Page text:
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disulfiram 250 mg tablet (generic antabuse)

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Alcohol Dependence

Disulfiram is used as an alcohol deterrent to aid in the management of alcohol dependence. The drug is not a cure for alcohol dependence, and disulfiram therapy should be confined to selected, highly motivated patients in conjunction with supportive psychotherapy. The efficacy of disulfiram therapy has not been established. Without proper motivation and adequate supportive psychotherapy, it is unlikely that disulfiram therapy will have more than a brief effect on the pattern of alcohol consumption in patients with alcohol dependence. Although appreciable, short-term improvement (e.g., abstinence, improved social functioning) has been reported by patients with alcohol dependence during disulfiram therapy, these effects probably result from nonspecific, nonpharmacologic factors (e.g., supportive psychotherapy) rather than from the pharmacologic effects of the drug. A goal of disulfiram therapy is to allow the alcohol-dependent patient to establish the resources and self motivation that are necessary to maintain abstinence once the drug is discontinued. After ingesting as little as 15 mL of 100 proof whiskey or its equivalent, a patient maintained on disulfiram experiences an extremely unpleasant reaction within 5-15 minutes, usually severe enough to require medical attention. (See Cautions: Disulfiram-Alcohol Reaction.)

Disulfiram treatment should be initiated in a hospital or physician's office after a complete physical examination. The patient must be fully aware of therapy and thoroughly understand the disulfiram-alcohol reaction. In addition, the patient should be strongly warned against drinking alcohol while taking disulfiram and cautioned that reactions may occur up to 2 weeks after discontinuance of the drug. For optimum results, disulfiram therapy should be supervised by regular office visits and accompanied by psychotherapy. Although disulfiram can be administered under court order or coercion in some jurisdictions and rehabilitation programs, such mandatory use of the drug has been questioned because of the lack of evidence from well-controlled studies of its efficacy and because of the associated risks of therapy.

Dosage and Administration


Disulfiram is administered orally. If compliance becomes a problem during disulfiram therapy, the patient should take the drug under close supervision, preferably as crushed tablets well mixed with liquid. Disulfiram has also been administered as an implant (not commercially available in the US) subcutaneously into the abdominal wall; however, blood concentrations of disulfiram are lower than those obtained following oral administration and safety and efficacy of this route of administration have not been established.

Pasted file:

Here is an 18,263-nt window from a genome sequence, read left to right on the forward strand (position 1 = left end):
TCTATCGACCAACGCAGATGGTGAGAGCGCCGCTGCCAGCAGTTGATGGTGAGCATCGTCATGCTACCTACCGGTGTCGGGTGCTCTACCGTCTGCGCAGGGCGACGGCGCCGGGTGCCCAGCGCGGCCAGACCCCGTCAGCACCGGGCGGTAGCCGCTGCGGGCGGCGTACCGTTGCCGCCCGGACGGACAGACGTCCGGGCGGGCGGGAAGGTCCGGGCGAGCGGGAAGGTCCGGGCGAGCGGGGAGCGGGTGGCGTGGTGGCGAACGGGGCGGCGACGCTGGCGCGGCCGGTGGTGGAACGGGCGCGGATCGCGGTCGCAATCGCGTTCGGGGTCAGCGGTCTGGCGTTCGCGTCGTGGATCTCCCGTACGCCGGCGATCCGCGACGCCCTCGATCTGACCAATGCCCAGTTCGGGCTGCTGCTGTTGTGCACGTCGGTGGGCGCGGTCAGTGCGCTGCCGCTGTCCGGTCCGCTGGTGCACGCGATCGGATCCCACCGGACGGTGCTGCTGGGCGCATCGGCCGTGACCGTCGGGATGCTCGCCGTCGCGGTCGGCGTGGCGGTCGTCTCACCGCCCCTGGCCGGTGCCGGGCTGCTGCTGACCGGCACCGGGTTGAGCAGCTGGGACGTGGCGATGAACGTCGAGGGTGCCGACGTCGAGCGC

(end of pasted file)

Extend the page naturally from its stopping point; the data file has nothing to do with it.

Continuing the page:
Disulfiram should not be administered until the patient has abstained from alcohol for at least 12 hours and should never be administered without the patient's knowledge.


The initial dosage of disulfiram is a maximum of 500 mg every morning for 1-2 weeks, then 250 mg daily. The daily dose can be taken in the evening if drowsiness occurs. Maintenance dosage may range from 125-500 mg daily, but the dosage should not exceed 500 mg daily. Daily uninterrupted administration of disulfiram should be continued until a basis for permanent self-control is established. Treatment may be required for months or years.

The practice of inducing an alcohol-disulfiram reaction to demonstrate the reaction to the patient has been largely abandoned; it is considered by most clinicians to be unnecessary, and may, in fact, be associated with increased drug toxicity. An explicit description of the alcohol-disulfiram reaction is usually sufficient to deter the patient from ingesting alcohol during treatment with disulfiram. If an alcohol trial is deemed necessary, it should be performed only under careful medical supervision and with adequate facilities (including oxygen) available for treatment of a severe reaction. Patients older than 50 years of age should not undergo an alcohol test reaction. The procedure for alcohol trial consists of administering 15 mL of 100 proof whiskey (or its equivalent) to the patient after 1-2 weeks of disulfiram therapy. The dose of alcohol may be repeated once, but should not exceed 30 mL of whiskey. Alcohol should be discontinued as soon as symptoms develop.


Disulfiram-Alcohol Reaction

In individuals who ingest alcohol while receiving disulfiram, the drug produces an adverse disulfiram-alcohol reaction that may persist for 30 minutes to several hours, or as long as alcohol remains in the blood. The intensity and duration of the disulfiram-alcohol reaction are subject to individual variation and are proportional to the dosage of both disulfiram and alcohol; a blood alcohol concentration of 5-10 mg/dL may precipitate a reaction. Symptoms are fully developed when blood alcohol concentrations are about 50 mg/dL; unconsciousness generally occurs when the blood alcohol concentration reaches 125-150 mg/dL.